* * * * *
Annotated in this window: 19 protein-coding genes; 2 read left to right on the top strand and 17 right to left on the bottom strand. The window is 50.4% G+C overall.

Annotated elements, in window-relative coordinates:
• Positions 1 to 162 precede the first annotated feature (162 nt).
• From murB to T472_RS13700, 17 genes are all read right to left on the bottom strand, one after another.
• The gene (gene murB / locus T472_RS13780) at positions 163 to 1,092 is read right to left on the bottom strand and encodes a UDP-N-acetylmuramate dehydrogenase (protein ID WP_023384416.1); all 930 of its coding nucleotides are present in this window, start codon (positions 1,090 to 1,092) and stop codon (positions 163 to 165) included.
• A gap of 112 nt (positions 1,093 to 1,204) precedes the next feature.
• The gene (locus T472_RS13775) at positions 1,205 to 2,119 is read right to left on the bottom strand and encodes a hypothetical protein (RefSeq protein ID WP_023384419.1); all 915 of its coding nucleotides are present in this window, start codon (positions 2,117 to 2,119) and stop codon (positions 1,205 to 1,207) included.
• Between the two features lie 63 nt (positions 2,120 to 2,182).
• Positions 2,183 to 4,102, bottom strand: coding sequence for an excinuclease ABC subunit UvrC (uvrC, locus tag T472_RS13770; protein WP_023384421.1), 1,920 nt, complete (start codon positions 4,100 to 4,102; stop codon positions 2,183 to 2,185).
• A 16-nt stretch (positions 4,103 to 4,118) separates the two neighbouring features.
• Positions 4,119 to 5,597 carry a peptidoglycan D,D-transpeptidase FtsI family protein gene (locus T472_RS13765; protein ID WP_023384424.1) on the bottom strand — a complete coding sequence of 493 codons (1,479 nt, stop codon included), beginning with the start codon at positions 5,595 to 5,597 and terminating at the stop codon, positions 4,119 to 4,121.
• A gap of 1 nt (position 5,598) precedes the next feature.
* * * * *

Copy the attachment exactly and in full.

Annotated in this window: 19 protein-coding genes; 2 read left to right on the top strand and 17 right to left on the bottom strand. The window is 50.4% G+C overall.

Annotated elements, in window-relative coordinates:
• Positions 1 to 162 precede the first annotated feature (162 nt).
• From murB to T472_RS13700, 17 genes are all read right to left on the bottom strand, one after another.
• The gene (gene murB / locus T472_RS13780) at positions 163 to 1,092 is read right to left on the bottom strand and encodes a UDP-N-acetylmuramate dehydrogenase (protein ID WP_023384416.1); all 930 of its coding nucleotides are present in this window, start codon (positions 1,090 to 1,092) and stop codon (positions 163 to 165) included.
• A gap of 112 nt (positions 1,093 to 1,204) precedes the next feature.
• The gene (locus T472_RS13775) at positions 1,205 to 2,119 is read right to left on the bottom strand and encodes a hypothetical protein (RefSeq protein ID WP_023384419.1); all 915 of its coding nucleotides are present in this window, start codon (positions 2,117 to 2,119) and stop codon (positions 1,205 to 1,207) included.
• Between the two features lie 63 nt (positions 2,120 to 2,182).
• Positions 2,183 to 4,102, bottom strand: coding sequence for an excinuclease ABC subunit UvrC (uvrC, locus tag T472_RS13770; protein WP_023384421.1), 1,920 nt, complete (start codon positions 4,100 to 4,102; stop codon positions 2,183 to 2,185).
• A 16-nt stretch (positions 4,103 to 4,118) separates the two neighbouring features.
• Positions 4,119 to 5,597 carry a peptidoglycan D,D-transpeptidase FtsI family protein gene (locus T472_RS13765; protein ID WP_023384424.1) on the bottom strand — a complete coding sequence of 493 codons (1,479 nt, stop codon included), beginning with the start codon at positions 5,595 to 5,597 and terminating at the stop codon, positions 4,119 to 4,121.
• A gap of 1 nt (position 5,598) precedes the next feature.